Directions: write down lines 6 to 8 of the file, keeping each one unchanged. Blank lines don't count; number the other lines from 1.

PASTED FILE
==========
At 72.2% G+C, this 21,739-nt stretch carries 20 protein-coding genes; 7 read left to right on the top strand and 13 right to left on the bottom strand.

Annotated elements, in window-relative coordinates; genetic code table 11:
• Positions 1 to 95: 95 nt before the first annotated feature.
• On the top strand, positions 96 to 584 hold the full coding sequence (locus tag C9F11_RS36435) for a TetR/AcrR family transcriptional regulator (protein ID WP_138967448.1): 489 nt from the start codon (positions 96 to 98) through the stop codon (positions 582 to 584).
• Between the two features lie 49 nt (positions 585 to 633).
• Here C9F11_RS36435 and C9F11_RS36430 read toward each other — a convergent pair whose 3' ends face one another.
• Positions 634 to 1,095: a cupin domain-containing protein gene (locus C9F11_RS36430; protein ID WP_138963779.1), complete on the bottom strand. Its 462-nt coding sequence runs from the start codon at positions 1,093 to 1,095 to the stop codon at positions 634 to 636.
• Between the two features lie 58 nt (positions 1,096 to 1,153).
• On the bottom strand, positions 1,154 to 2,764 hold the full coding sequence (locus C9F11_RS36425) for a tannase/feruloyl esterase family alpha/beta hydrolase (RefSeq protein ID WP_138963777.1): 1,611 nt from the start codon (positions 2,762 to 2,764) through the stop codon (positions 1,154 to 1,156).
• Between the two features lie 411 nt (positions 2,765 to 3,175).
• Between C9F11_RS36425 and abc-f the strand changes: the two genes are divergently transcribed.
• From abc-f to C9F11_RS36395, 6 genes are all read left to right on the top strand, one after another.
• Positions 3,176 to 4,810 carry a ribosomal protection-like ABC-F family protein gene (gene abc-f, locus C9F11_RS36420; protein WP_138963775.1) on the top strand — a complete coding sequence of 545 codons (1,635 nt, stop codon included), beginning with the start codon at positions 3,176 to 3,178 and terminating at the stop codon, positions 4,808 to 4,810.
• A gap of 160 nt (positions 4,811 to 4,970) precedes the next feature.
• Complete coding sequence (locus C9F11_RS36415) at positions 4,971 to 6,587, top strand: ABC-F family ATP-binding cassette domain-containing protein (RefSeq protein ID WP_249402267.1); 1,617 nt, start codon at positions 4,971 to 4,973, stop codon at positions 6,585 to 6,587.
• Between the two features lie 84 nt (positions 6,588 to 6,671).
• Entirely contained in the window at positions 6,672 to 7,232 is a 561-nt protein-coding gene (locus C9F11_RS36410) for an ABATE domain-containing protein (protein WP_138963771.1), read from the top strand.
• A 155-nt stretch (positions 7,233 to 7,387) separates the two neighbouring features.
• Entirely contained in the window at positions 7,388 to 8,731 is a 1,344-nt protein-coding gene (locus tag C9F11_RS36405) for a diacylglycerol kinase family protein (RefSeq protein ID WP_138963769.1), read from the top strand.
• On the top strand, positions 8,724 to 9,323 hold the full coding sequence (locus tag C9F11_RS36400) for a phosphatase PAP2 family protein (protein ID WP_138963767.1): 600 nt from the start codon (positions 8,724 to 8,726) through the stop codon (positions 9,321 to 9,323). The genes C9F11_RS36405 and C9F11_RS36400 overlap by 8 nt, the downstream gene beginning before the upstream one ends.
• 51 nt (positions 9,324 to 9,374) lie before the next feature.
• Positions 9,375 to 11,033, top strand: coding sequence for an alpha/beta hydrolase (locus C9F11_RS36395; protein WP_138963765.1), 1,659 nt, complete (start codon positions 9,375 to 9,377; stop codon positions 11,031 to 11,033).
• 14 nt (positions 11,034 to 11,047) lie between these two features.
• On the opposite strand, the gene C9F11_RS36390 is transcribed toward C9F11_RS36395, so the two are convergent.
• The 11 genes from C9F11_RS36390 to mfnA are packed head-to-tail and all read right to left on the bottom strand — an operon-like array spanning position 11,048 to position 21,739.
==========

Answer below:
• Here C9F11_RS36435 and C9F11_RS36430 read toward each other — a convergent pair whose 3' ends face one another.
• Positions 634 to 1,095: a cupin domain-containing protein gene (locus C9F11_RS36430; protein ID WP_138963779.1), complete on the bottom strand. Its 462-nt coding sequence runs from the start codon at positions 1,093 to 1,095 to the stop codon at positions 634 to 636.
• Between the two features lie 58 nt (positions 1,096 to 1,153).